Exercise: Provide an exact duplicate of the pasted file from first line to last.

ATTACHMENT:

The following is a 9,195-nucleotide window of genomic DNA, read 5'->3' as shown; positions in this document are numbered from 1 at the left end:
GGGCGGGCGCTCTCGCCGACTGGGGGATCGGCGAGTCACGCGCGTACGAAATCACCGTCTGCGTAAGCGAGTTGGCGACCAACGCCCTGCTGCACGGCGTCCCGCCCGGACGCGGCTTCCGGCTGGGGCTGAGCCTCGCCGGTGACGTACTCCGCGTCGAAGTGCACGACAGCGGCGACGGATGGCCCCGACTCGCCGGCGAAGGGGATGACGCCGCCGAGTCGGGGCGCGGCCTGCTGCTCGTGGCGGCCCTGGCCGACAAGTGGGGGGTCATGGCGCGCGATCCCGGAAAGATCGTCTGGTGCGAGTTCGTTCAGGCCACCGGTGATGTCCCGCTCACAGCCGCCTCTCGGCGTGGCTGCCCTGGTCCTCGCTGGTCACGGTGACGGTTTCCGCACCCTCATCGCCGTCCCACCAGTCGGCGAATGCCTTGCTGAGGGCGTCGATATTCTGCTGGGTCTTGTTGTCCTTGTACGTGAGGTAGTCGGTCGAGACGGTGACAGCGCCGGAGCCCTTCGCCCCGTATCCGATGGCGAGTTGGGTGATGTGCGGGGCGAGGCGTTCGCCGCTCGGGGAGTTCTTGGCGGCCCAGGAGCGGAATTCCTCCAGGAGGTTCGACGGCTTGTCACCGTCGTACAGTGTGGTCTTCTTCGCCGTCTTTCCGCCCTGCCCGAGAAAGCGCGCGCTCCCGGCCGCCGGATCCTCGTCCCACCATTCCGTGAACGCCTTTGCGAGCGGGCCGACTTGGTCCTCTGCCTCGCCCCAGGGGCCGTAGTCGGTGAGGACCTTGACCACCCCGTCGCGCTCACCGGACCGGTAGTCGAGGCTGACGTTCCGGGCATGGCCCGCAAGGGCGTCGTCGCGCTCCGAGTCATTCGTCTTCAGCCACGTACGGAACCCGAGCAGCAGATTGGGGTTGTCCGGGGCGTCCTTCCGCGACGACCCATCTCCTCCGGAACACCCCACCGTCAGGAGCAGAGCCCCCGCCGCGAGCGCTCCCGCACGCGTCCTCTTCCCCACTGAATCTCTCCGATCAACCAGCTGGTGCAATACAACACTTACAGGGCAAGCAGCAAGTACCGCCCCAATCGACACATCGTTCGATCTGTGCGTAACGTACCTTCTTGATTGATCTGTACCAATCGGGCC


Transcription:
The following is a 9,195-nucleotide window of genomic DNA, read 5'->3' as shown; positions in this document are numbered from 1 at the left end:
GGGCGGGCGCTCTCGCCGACTGGGGGATCGGCGAGTCACGCGCGTACGAAATCACCGTCTGCGTAAGCGAGTTGGCGACCAACGCCCTGCTGCACGGCGTCCCGCCCGGACGCGGCTTCCGGCTGGGGCTGAGCCTCGCCGGTGACGTACTCCGCGTCGAAGTGCACGACAGCGGCGACGGATGGCCCCGACTCGCCGGCGAAGGGGATGACGCCGCCGAGTCGGGGCGCGGCCTGCTGCTCGTGGCGGCCCTGGCCGACAAGTGGGGGGTCATGGCGCGCGATCCCGGAAAGATCGTCTGGTGCGAGTTCGTTCAGGCCACCGGTGATGTCCCGCTCACAGCCGCCTCTCGGCGTGGCTGCCCTGGTCCTCGCTGGTCACGGTGACGGTTTCCGCACCCTCATCGCCGTCCCACCAGTCGGCGAATGCCTTGCTGAGGGCGTCGATATTCTGCTGGGTCTTGTTGTCCTTGTACGTGAGGTAGTCGGTCGAGACGGTGACAGCGCCGGAGCCCTTCGCCCCGTATCCGATGGCGAGTTGGGTGATGTGCGGGGCGAGGCGTTCGCCGCTCGGGGAGTTCTTGGCGGCCCAGGAGCGGAATTCCTCCAGGAGGTTCGACGGCTTGTCACCGTCGTACAGTGTGGTCTTCTTCGCCGTCTTTCCGCCCTGCCCGAGAAAGCGCGCGCTCCCGGCCGCCGGATCCTCGTCCCACCATTCCGTGAACGCCTTTGCGAGCGGGCCGACTTGGTCCTCTGCCTCGCCCCAGGGGCCGTAGTCGGTGAGGACCTTGACCACCCCGTCGCGCTCACCGGACCGGTAGTCGAGGCTGACGTTCCGGGCATGGCCCGCAAGGGCGTCGTCGCGCTCCGAGTCATTCGTCTTCAGCCACGTACGGAACCCGAGCAGCAGATTGGGGTTGTCCGGGGCGTCCTTCCGCGACGACCCATCTCCTCCGGAACACCCCACCGTCAGGAGCAGAGCCCCCGCCGCGAGCGCTCCCGCACGCGTCCTCTTCCCCACTGAATCTCTCCGATCAACCAGCTGGTGCAATACAACACTTACAGGGCAAGCAGCAAGTACCGCCCCAATCGACACATCGTTCGATCTGTGCGTAACGTACCTTCTTGATTGATCTGTACCAATCGGGCC